The Edmonton Oilers have put all their chips in. With the long-term extension for Darnell Nurse done — a deal that starts at the end of next season — they’ve selected five players they believe can bring them at least one Stanley Cup. Having invested nearly half of the team’s total salary cap in Connor McDavid, Leon Draisaitl, Ryan Nugent-Hopkins, Zach Hyman and Nurse, it’s logical fans might question if this is the right approach.
Choosing five players you believe can bring your NHL team the ultimate prize is a gamble. Oilers GM Ken Holland is hoping he’s chosen wisely and that regardless of what supplementary pieces are placed around this leadership core, the Oilers will not just be more than competitive, but will have a chance to win it all.
Is this a formula for disaster? Going this route hasn’t always worked out for teams in the past and the latest team to try, the Toronto Maple Leafs, is watching it fail and their window to win with their core is arguably shrinking. It didn’t work for the San Jose Sharks, but it has worked for teams like the Pittsburgh Penguins and Chicago Blackhawks. Are the Oilers bound to be the next Maple Leafs? Or, is there a chance Edmonton can do some of these other teams have done, even what the Oilers did back in the organization’s glory years?
Comparisons Between the Oilers Today and the Dynasty Years
It’s natural that fans are starting to look back at the good ol’ days of the Edmonton Oilers and wonder if comparisons can be made between this team and that one. Frankly, there are a number of similarities. The leadership core of Wayne Gretzky, Mark Messier, and Kevin Lowe are, in many ways a lot like the core of McDavid, Draisaitl and Nurse. Add a goal scorer here and a grinder and mucker there and you can see why fans are hoping this Oilers team can reach even half the success that one did.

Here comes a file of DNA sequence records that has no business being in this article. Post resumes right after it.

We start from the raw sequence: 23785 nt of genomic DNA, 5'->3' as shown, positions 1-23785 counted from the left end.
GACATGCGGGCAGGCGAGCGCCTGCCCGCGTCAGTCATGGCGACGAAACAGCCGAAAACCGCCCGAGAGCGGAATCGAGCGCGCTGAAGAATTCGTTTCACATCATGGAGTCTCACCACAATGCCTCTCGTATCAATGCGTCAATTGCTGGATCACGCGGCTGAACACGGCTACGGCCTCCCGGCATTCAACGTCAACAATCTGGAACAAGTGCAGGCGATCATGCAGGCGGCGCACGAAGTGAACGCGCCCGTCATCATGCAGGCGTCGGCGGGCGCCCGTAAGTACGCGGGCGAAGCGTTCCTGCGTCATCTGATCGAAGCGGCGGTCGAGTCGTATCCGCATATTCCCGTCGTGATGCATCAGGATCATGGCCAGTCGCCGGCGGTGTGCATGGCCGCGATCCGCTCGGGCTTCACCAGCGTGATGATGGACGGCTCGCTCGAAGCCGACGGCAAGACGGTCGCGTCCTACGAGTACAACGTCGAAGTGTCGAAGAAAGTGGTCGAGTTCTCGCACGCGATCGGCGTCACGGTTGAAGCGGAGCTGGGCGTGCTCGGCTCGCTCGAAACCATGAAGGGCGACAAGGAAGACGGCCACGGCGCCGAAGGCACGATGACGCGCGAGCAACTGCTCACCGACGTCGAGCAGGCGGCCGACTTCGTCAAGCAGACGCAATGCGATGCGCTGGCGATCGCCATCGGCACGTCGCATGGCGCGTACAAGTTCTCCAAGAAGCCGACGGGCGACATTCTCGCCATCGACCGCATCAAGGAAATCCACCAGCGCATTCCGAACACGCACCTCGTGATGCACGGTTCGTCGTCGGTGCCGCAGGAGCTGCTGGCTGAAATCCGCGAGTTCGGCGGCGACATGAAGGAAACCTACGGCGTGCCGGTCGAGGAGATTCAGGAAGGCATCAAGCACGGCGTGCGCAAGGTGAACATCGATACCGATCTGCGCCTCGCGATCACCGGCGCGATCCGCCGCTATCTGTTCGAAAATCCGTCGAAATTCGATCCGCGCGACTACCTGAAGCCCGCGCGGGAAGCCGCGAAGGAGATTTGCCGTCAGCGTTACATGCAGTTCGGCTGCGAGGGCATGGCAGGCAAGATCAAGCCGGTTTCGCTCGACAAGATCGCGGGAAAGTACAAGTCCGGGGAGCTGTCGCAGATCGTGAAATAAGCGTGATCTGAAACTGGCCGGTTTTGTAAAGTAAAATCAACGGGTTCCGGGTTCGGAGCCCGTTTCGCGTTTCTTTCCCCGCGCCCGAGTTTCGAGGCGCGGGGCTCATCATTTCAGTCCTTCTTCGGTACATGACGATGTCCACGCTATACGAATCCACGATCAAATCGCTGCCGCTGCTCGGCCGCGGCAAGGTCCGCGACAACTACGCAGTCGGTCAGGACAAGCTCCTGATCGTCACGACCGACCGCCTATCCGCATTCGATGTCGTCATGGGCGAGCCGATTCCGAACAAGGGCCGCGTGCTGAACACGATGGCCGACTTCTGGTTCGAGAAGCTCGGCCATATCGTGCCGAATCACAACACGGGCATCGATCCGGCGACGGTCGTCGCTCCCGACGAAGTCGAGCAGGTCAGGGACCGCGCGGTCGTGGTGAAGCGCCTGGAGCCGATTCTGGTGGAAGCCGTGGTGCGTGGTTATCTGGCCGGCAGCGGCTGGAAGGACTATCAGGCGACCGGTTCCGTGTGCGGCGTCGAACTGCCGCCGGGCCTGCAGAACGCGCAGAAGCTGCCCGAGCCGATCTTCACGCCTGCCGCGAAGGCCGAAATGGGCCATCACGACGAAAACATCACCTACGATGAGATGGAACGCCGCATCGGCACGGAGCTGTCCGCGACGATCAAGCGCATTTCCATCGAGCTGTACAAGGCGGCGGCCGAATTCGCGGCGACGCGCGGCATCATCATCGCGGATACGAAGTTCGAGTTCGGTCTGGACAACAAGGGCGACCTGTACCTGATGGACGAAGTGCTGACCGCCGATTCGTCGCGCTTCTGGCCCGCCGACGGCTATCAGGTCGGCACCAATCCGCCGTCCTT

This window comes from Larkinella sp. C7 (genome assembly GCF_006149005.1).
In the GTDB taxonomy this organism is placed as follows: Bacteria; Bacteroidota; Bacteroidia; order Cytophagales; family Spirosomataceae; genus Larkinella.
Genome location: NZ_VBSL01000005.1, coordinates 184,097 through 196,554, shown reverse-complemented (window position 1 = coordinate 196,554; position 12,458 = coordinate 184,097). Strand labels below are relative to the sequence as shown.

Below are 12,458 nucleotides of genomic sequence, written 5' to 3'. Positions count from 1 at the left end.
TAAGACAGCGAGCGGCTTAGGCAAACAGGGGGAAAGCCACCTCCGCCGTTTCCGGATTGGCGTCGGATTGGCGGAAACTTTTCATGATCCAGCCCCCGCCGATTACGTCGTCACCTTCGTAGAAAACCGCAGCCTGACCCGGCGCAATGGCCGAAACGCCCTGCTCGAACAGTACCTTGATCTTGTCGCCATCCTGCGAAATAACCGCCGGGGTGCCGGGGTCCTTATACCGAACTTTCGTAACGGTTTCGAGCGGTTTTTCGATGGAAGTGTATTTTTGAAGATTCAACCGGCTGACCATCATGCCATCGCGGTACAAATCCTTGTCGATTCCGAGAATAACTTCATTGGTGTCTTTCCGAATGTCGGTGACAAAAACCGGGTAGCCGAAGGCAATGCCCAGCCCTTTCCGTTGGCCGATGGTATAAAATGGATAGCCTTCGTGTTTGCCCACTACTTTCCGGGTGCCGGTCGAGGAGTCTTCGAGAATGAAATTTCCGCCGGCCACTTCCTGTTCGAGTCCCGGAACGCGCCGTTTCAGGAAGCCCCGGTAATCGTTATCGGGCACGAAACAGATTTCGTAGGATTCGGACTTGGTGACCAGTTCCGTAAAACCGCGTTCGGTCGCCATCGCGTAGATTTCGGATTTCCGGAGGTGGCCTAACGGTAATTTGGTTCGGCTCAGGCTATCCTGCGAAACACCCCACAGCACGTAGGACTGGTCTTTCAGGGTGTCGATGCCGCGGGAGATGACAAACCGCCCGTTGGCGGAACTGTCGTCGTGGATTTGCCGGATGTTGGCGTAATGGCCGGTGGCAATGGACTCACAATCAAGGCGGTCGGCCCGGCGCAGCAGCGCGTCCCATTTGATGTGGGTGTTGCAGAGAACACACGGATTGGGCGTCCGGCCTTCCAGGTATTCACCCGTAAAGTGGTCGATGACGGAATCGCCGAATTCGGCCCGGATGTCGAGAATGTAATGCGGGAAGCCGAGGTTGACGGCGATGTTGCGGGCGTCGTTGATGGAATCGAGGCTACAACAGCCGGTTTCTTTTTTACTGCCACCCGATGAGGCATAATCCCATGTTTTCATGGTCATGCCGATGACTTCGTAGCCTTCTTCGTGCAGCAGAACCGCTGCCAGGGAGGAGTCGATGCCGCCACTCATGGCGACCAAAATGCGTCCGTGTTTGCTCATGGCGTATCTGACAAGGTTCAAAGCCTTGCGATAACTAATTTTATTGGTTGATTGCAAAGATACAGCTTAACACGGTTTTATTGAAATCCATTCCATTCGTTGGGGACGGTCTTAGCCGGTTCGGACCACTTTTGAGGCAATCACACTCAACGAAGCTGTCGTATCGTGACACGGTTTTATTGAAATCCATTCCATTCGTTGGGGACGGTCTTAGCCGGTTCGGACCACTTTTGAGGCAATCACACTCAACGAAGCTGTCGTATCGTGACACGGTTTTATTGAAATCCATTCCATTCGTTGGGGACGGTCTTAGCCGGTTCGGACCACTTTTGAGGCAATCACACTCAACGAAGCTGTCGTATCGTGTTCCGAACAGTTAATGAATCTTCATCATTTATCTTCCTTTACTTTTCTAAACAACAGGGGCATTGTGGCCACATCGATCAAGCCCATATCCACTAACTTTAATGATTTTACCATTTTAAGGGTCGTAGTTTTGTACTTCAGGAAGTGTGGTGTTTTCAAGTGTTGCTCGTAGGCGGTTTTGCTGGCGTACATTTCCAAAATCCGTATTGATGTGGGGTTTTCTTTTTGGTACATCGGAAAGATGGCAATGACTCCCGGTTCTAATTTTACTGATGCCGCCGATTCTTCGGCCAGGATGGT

Things have changed from then to now. The salary cap plays a role, the ownership group is much different and the sheer number of teams competing for the same prize creates more parity in the NHL. It’s also fair to argue that the players of today are vastly different than the players of the 80s and 90s.
At the time, Glen Sather built a team that was built to win in a certain way. It’s not clear if one style of NHL team can win it all any longer. Ken Holland has put his fingerprints all over this roster and the question moving forward will be if he’s assembled the right mix? He’s identified his top guys and he’s placed all his chips in that these five can do it. It’s a well-rounded group, full of power play guys, penalty killers, and skilled elite talent. It’s certainly not a one-dimensional core.
What About The Maple Leafs?
Kyle Dubas knows what it’s like to stick with your guys. He signed Auston Matthews, Mitch Marner, John Tavares, William Nylander and he’s about to have to make a decision on defenseman Morgan Rielly. The difference between the Maple Leafs and the Oilers is that Toronto hasn’t won with this core and Dubas is going to have to invest in a defenseman at an age and time where the rest of his leadership core is coming closer to the end of their current deals before they potentially begin to separate.